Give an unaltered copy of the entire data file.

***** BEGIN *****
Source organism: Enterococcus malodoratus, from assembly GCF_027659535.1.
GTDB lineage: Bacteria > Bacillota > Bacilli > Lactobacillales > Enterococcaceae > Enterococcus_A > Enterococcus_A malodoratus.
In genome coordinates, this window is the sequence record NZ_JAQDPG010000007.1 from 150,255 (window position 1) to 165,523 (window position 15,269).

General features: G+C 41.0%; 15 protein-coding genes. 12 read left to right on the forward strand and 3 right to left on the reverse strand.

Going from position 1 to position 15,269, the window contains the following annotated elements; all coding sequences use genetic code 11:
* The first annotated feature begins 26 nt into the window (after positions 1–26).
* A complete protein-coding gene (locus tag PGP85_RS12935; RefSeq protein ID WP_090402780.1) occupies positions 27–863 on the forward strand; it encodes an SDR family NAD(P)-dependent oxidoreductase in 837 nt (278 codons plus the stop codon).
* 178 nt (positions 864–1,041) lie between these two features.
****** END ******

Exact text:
Source organism: Enterococcus malodoratus, from assembly GCF_027659535.1.
GTDB lineage: Bacteria > Bacillota > Bacilli > Lactobacillales > Enterococcaceae > Enterococcus_A > Enterococcus_A malodoratus.
In genome coordinates, this window is the sequence record NZ_JAQDPG010000007.1 from 150,255 (window position 1) to 165,523 (window position 15,269).

General features: G+C 41.0%; 15 protein-coding genes. 12 read left to right on the forward strand and 3 right to left on the reverse strand.

Going from position 1 to position 15,269, the window contains the following annotated elements; all coding sequences use genetic code 11:
* The first annotated feature begins 26 nt into the window (after positions 1–26).
* A complete protein-coding gene (locus tag PGP85_RS12935; RefSeq protein ID WP_090402780.1) occupies positions 27–863 on the forward strand; it encodes an SDR family NAD(P)-dependent oxidoreductase in 837 nt (278 codons plus the stop codon).
* 178 nt (positions 864–1,041) lie between these two features.